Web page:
Democracy fears as corruption spreads 'all over Spain' - Feature : Europe World
Most of it has to do with building, real estate, licences etc but as the article says it's pretty much extended all over Spain and we're talking about big money.
There's not so much corruption like if you pay a bit more your paper work will go through quicker, give me a pack of cigarettes and you'll go to the top of the queue, it's more high up officials doing big money deals between themselves.
And number 7...
Those civil servants are about as petty as you can get. And the community associations that you have to belong to if you live in a block of flats or residential area can be hard to deal with sometimes, although I have no problem with the people in general and I'm very glad I'm living here and not the UK!!
Thanks.

Well, there's corruption here at the top - no doubt about that. I'm talking about the kind of corruption that may stifle urban development and generally makes life difficult for the average citizen.

The construction sector here in Poland has been booming for the past few years. From what I know, Spain had its construction boom a while ago.

What really irks me is the fact that municipal governments will issue building permits without an urban development plan and no demands set in place whatsoever. The area of Warsaw I've just moved to, for example, has brand new blocks of flats. There's

1. No street lighting. I'm just renting the place here, but people who have actually bought apartments signed petitions to get the street here lit.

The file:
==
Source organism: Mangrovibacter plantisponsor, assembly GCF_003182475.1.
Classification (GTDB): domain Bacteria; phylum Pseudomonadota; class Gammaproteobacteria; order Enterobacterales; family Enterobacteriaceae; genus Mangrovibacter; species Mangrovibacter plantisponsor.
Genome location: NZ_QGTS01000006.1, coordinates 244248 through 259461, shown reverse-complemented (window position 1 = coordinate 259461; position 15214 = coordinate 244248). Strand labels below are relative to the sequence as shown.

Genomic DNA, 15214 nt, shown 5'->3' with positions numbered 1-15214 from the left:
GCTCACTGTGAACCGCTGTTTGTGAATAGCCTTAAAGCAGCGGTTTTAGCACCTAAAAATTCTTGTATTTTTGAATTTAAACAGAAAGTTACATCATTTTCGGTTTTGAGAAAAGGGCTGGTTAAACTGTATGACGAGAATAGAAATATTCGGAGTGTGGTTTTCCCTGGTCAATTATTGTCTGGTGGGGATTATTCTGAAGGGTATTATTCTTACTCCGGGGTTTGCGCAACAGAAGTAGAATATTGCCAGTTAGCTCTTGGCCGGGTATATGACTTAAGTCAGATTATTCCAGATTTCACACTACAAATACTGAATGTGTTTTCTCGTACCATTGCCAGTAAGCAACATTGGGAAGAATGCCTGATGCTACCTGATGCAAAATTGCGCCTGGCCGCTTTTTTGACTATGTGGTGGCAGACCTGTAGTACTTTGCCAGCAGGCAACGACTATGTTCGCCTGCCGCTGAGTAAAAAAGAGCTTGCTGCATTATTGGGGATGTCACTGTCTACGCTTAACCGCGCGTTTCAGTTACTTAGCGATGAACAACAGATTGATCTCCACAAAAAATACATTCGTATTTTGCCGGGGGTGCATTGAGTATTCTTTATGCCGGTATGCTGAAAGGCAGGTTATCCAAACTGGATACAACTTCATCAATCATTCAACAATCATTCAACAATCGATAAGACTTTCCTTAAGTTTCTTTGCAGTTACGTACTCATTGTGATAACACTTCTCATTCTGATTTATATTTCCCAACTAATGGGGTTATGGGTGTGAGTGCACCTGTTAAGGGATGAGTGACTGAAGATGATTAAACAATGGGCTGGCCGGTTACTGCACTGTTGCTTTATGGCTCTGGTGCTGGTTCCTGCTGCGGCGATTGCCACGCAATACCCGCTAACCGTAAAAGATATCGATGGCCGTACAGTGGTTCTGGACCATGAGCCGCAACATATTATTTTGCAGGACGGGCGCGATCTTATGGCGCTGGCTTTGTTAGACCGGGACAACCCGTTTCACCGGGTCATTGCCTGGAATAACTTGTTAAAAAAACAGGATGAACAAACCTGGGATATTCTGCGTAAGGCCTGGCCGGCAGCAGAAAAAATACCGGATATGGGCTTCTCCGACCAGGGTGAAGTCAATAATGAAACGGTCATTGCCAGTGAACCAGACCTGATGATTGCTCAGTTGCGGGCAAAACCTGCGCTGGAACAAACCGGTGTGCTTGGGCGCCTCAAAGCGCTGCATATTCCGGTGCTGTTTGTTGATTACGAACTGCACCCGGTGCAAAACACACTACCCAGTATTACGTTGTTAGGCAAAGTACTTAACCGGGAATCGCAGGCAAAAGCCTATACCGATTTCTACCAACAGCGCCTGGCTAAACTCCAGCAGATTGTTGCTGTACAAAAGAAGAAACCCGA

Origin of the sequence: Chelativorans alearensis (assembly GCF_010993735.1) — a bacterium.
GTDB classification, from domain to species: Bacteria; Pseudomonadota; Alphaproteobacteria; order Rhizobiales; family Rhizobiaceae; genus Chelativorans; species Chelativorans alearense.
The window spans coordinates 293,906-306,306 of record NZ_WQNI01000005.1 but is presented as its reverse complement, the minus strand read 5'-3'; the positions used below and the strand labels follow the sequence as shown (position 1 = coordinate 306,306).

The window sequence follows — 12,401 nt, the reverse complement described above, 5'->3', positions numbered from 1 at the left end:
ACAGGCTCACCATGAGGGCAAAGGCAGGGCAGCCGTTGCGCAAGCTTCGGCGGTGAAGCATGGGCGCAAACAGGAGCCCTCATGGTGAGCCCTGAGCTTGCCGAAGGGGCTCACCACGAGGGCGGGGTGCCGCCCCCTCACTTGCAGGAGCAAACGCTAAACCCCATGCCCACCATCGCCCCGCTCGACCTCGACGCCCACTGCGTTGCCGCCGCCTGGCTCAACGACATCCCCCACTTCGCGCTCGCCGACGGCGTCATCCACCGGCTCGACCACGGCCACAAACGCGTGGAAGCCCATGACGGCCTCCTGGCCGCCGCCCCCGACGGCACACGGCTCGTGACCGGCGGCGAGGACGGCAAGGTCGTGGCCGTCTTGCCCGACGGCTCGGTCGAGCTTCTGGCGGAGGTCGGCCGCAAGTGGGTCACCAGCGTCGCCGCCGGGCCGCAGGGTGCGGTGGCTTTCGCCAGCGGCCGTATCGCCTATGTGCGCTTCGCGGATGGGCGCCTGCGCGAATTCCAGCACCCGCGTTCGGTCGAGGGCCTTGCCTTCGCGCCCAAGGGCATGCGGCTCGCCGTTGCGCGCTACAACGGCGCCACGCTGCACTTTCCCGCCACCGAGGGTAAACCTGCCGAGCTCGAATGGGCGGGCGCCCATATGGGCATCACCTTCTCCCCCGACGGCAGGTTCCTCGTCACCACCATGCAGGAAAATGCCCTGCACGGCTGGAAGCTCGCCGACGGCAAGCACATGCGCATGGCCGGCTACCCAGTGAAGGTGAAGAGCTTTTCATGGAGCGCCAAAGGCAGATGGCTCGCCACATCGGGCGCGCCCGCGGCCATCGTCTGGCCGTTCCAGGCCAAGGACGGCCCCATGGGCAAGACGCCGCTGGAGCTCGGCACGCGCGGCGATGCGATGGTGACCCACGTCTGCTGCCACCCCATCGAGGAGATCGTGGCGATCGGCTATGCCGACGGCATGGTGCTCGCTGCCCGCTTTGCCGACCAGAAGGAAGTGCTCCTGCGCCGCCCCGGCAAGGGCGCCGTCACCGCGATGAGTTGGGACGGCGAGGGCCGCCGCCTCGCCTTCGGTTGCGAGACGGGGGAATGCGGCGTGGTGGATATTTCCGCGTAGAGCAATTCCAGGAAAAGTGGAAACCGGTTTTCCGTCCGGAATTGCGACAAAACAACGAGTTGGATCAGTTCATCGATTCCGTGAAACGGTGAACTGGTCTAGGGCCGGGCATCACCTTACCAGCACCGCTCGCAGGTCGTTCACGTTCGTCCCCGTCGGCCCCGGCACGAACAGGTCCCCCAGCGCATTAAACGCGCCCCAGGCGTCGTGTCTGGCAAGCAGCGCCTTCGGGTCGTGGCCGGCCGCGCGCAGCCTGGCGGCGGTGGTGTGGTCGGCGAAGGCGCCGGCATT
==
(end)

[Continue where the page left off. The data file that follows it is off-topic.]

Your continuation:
2. No parking on the street as it wasn't made wide enough to accommodate on-street parking and there are "no parking" signs everywhere. This was certainly deliberate as you either pay for a parking space or you are forced to park in the mud.
3. Some roads are unpaved, many are in poor shape and have no drainage.
4. Traffic is horrible for the dumbest reasons - no traffic lights, no roundabouts, no right of way signs.
5. Public transport is in place, but only buses.

Now, to be honest with you I would understand all of the above (or at least try to) if the prices here were low, but at 1500 EUR per sq. m. it is just appalling.

Now it's not like that everywhere around here of course, and there are some nicer areas and municipalities that are governed properly, but then prices are sky-high in those areas.

People don't really have time to get involved in civic duty as they're working their butts off to pay off their mortgages and there's definitely no sense of community here, which is sad really.

And so I have had a certain dillemma because it'd be nice to change some of these things, but then again I think I want to enjoy life as well :)

So anyway, that's my rant for the day and it might even be a sin to say such things given the horrible conditions some of the people in this world face, but then we all want to live better, don't we?

Thanks for your input. Recently a scandal popped up here in Poland regarding cement production companies. They were fined to the tune of 125 million EUR by the Consumer Protection Agency for price rigging and the government here has done quite a lot to put corruption in check, but it'll be a while before things stabilize. Corrupt cops are everywhere and if you've ever driven in Poland you know that safety is definitely not the police's main concern.
 

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Discussion Starter · #18 ·
Pawel - my bad Polish - I wanted to say 'Nigdy musiesz stracic odwage'.....or something like that!:D
Nice :) Hope you don't mind me correcting you, but it should say "Nigdy nie możesz tracić odwagi" or "Nigdy nie trać odwagi" which translates to Don't Ever Lose Courage. Hope this is what you meant to say!
 

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Discussion Starter · #19 ·